If you are a responsible tourist you are going to love green travel in Belize and the wealth of experience this Central American country holds. The advantage that developing nations have when boosting their travel and tourism trade is they can start with a relatively small carbon footprint, unlike established tourist countries that have to undo and change years of environment-unfriendly development. Belize has plenty of natural attributes to bring to the sustainable and responsible travel party and we’re waking up to how marvelous travel in Belize is.
Cacao farming is indigenous to Central and South America and can be one of the most sustainable farming practices available, with trees able to produce for up to 60 years! This farm is located in the Toledo district of Belize, in the city of San Felipe, and does not use electrical devices in their harvest. Visitors can participate in a chocolate making demonstration and taste unsweetened cocoa. No travel in Belize would be complete without this unique experience.
Belize is home to the second largest barrier reef in the world, and divers travel to Belize from around the world. Splash Dive Center and other companies practice sustainable diving by training tour operators in environmental protection practices, like ensuring that visitors do not disturb the underwater habitat. They also pay it forward by training local Placencia kids in sustainable scuba diving
This archaeological site was central to Mayan spiritual history. It was the home to important rituals, and later, human sacrifice. After a 45 minute jungle hike, trained guides lead small groups past stalactites, broken ceremonial dishes and sacrificial bones – including one complete female skeleton. Tours walk and swim through water. Even though this is one of the most important attractions in Belize, only a small group of guides approved by the Belize Department of Archaeology can conduct tours, so be sure to plan and call ahead.
This is a massive 365 acre nature preserve property. The grounds include a butterfly farm, rainforest and expansive organic farm. You can ride horseback out to the fields of fragrant lemongrass and past worm trays. The owner uses traditional Mayan methods of ecosystem sustainment and crop growing, and his resulting success provides most of the herbs and vegetables used to feed the animals and supply their restaurants. Naturalist guides are available to help visitors get to know the land.
One of the most wonderful travel experiences in Belize is to take part in a once in a lifetime opportunity to stay with a Maya family and experience firsthand their traditional village life. The families welcome visitors into their homes for about $10 per night. Guests participate in daily activities like weaving, retrieving coconuts for water and farming. The area is located about an hour from the Punta Gorda airport in the village of San Jose, and travelers should know that there is no electricity or running water. Anticipate a bumpy ride over. Participants are also encouraged to bring water filters and flashlights.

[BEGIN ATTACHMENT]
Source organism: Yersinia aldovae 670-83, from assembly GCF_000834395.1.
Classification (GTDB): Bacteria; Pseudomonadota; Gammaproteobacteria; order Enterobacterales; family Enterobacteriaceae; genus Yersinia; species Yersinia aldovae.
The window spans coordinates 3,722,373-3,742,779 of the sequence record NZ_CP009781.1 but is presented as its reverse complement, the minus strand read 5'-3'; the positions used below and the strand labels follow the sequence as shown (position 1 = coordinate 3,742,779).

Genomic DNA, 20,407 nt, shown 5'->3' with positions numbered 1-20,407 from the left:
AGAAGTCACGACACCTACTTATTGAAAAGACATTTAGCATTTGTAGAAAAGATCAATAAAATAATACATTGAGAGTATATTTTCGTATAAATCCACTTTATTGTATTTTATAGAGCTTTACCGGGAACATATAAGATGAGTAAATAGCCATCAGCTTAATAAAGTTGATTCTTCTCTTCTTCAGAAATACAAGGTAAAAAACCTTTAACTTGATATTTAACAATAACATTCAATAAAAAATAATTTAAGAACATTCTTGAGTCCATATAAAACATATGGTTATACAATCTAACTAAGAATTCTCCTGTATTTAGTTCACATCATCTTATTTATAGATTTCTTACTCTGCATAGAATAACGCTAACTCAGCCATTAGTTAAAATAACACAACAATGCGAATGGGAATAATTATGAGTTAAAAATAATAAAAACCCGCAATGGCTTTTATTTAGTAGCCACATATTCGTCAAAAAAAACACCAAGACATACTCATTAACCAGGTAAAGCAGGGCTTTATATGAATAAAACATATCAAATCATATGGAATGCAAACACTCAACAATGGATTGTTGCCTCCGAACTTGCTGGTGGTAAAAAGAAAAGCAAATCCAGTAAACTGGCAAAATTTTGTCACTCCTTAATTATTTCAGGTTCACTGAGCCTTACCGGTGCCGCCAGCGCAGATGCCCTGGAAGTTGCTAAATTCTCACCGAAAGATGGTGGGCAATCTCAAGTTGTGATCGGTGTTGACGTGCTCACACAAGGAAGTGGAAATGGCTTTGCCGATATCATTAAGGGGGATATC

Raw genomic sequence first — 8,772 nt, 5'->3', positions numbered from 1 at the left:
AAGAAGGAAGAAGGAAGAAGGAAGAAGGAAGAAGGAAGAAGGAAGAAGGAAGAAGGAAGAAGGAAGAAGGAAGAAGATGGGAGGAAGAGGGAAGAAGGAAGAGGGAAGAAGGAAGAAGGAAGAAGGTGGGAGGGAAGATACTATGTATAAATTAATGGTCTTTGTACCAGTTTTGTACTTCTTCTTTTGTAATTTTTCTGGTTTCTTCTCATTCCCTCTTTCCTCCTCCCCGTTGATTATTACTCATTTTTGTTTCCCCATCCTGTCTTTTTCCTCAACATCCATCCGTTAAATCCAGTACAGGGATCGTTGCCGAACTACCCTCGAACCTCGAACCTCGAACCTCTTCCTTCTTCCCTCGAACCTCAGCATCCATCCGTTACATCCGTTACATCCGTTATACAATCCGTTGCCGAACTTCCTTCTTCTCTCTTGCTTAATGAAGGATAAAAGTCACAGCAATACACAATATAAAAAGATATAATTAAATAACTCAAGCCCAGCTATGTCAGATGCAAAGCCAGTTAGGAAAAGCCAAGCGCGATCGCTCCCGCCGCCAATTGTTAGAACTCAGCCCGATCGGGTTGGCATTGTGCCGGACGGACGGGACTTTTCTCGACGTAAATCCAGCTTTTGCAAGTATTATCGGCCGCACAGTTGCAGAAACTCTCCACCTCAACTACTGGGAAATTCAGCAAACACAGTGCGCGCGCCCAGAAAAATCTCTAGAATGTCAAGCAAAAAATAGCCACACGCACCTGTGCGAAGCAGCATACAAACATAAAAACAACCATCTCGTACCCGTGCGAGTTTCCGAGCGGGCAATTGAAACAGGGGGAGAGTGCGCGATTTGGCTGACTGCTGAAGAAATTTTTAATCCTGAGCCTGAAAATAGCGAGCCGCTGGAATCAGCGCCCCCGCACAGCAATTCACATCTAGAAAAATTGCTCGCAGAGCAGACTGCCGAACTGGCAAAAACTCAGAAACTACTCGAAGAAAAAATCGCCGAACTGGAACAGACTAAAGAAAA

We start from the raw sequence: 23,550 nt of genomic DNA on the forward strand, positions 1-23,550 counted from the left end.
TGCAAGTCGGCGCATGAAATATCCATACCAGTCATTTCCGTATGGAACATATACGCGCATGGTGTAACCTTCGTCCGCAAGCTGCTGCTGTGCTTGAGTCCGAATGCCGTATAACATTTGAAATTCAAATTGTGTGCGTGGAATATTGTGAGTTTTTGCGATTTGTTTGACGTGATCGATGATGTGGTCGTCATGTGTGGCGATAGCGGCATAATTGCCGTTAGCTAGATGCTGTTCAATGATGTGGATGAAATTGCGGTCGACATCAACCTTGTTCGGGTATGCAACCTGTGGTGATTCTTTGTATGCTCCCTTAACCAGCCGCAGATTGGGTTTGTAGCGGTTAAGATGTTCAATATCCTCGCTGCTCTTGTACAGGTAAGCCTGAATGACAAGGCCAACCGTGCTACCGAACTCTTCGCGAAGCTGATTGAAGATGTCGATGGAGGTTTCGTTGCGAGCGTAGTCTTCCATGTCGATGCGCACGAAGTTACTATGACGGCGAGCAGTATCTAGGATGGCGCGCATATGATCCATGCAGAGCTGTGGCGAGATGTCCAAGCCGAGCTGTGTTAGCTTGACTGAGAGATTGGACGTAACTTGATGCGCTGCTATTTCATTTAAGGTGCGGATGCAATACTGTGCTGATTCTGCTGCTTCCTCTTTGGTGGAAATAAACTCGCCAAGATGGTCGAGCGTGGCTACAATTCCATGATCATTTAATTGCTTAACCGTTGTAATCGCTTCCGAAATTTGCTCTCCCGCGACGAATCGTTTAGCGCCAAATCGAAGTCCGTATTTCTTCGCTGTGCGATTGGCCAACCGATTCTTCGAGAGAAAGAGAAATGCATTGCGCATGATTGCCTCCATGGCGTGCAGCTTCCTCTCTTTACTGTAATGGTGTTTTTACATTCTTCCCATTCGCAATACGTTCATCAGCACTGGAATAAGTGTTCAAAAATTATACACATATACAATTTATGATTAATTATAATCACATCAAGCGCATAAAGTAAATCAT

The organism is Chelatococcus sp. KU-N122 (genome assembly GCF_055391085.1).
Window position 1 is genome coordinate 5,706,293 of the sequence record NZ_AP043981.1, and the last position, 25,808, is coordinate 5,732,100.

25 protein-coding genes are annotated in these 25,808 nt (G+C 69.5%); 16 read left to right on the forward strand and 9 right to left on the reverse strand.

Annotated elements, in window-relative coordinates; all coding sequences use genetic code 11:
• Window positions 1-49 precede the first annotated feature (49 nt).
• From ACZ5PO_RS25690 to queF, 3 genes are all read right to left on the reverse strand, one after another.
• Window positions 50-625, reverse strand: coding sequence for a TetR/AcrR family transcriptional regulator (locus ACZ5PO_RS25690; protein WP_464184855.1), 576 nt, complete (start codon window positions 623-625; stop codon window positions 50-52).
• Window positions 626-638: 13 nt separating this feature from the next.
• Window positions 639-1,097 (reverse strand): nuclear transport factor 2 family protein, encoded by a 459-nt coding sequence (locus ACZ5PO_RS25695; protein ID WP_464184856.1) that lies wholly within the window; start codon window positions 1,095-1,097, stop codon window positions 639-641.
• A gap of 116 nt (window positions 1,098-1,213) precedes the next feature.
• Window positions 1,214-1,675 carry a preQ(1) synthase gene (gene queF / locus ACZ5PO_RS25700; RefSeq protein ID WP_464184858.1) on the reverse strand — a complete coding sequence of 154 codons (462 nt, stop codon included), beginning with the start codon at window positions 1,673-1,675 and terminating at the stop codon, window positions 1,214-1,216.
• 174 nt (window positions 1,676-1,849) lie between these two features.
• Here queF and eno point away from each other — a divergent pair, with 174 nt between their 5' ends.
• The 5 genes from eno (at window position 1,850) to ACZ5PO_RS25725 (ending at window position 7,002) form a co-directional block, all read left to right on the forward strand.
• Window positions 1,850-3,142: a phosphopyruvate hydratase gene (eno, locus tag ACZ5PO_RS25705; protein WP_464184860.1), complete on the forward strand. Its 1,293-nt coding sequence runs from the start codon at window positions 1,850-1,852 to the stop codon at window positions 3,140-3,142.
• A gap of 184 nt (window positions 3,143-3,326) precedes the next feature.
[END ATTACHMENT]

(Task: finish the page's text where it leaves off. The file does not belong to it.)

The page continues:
Half of Belize is covered in rainforest and home to hundreds of plant and animal species. Much of the jungle remains unexplored, but there are several ecologically conscious tours companies available for hire. During your travel in Belize, look for guides who promote conservation of the environment and preservation of the unique plants and animals who live there. The emphasis should be on minimal human impact – like keeping hands off the wildlife, taking only photographs and making sure no trash is left behind.
Travel to the Guatemalan border about 80 miles outside of Belize City to find this well preserved site. It easily ranks among the most impressive Mayan ruins in the whole region of Central America. Much of it remains unexcavated, but visitors can see a pristine frieze. The site is rumored to be inhabited by a female spirit, the “Stone Woman,” and the name refers to her legend. Some claim to have seen her disappearing into the stone wall of “El Castillo,” the second tallest structure in the country.
Travel to Belize and you’ll find a humble, beautiful country eager to welcome and please its visitors. As this list of things to do in Belize has focused on green activities, it hasn’t mentioned that in fact, Belize also has a stunning coastline, and sticking with the green theme, there are plenty of environmentally friendly and sustainable resorts if you want a fabulous beach holiday. Have you been to Belize? Was it amazing?
Please rate this article